Ultrasound technology will improve patient experience

Two new state-of-the-art ultrasound scanners are set to reduce discomfort and speed up recovery for patients undergoing mastectomies and other surgical procedures at the Friarage Hospital.

The scanners, which are designed to significantly reduce discomfort through the more accurate use of an anaesthetic technique called nerve blocking, have been provided thanks to a £42,000 investment from the Friends of the Friarage.

Used with a local anaesthetic, or in combination with a general anaesthetic, nerve blocking allows a highly targeted approach to anesthetising the patient prior to surgery. This results in an improved patient experience, with quicker recovery rates and lower numbers of patients having to stay in hospital overnight. 

Consultant anaesthetist Richard Muzawazi said: “The staff are delighted that the Friarage has now got these two ultrasound machines which can be used for guided nerve blocking, reducing risk of sickness and pain after surgery; allowing most patients to be discharged home on the same day.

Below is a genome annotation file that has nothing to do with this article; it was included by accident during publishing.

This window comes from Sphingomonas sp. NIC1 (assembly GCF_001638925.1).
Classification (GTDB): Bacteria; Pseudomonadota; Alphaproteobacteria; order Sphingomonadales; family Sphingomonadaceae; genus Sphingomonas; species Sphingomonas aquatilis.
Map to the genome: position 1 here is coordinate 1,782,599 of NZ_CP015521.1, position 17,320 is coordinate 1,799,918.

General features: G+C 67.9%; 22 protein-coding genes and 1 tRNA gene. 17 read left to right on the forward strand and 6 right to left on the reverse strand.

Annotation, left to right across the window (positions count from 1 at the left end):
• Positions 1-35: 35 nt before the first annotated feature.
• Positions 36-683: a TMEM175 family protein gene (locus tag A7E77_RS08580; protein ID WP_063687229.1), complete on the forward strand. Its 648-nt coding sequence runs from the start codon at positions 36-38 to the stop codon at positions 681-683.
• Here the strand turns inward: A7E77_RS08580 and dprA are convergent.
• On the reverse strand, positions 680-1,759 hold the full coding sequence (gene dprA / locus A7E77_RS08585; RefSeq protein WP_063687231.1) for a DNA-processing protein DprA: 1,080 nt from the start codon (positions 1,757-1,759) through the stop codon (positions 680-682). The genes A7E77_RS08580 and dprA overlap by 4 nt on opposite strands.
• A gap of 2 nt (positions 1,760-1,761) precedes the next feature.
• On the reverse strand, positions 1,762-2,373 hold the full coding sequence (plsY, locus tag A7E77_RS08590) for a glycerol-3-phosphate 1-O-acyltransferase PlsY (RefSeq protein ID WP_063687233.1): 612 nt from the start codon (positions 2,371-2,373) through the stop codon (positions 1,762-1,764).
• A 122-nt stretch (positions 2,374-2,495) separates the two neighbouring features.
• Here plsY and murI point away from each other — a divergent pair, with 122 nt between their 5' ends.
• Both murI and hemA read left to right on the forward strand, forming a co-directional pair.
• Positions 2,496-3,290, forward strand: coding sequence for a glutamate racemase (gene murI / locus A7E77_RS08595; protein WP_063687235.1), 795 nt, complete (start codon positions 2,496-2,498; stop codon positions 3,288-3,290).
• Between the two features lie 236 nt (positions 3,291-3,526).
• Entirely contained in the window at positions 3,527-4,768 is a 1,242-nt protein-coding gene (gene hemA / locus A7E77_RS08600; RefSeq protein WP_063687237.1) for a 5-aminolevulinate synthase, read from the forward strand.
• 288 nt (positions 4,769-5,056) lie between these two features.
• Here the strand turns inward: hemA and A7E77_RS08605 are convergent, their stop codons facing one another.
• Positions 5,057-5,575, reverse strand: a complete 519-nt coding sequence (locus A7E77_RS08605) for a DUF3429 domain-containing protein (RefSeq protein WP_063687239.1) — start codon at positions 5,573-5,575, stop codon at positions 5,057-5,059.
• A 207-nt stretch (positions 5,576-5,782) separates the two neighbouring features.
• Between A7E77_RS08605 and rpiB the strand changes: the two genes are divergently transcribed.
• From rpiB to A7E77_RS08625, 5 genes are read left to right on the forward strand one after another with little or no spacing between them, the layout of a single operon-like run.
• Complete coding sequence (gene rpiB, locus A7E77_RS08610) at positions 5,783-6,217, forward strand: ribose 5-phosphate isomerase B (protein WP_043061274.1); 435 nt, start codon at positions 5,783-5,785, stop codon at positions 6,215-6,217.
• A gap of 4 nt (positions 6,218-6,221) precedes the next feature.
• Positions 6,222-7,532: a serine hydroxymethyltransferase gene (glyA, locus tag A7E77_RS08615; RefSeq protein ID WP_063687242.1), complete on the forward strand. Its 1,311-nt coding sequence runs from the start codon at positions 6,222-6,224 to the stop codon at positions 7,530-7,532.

“Nerve blocking also allows patients considered not fit for general anaesthesia to have their operations done under nerve block alone. 

“The combined impact of all this is that ward nursing staff can concentrate more on the patients who are critically ill, as their overall workload is reduced. This happens as patients experience fewer side effects from anaesthesia and are more often pain free.”

Senior operating departmental practitioner Julie Clark, said: “The ultrasound nerve blocking procedure means women undergoing a mastectomy will be in less pain when awakening with less analgesia (pain relief) necessary, significantly reducing grogginess and nausea.”

Donna Jermyn, chairman of Friends of the Friarage, said: “The Friends have been helping the Friarage Hospital for over 60 years and this is another example of where our involvement can assist in the provision of quality healthcare services for the benefit of the local community.” 

Picture: Donna Jermyn and Dr Richard Muzawazi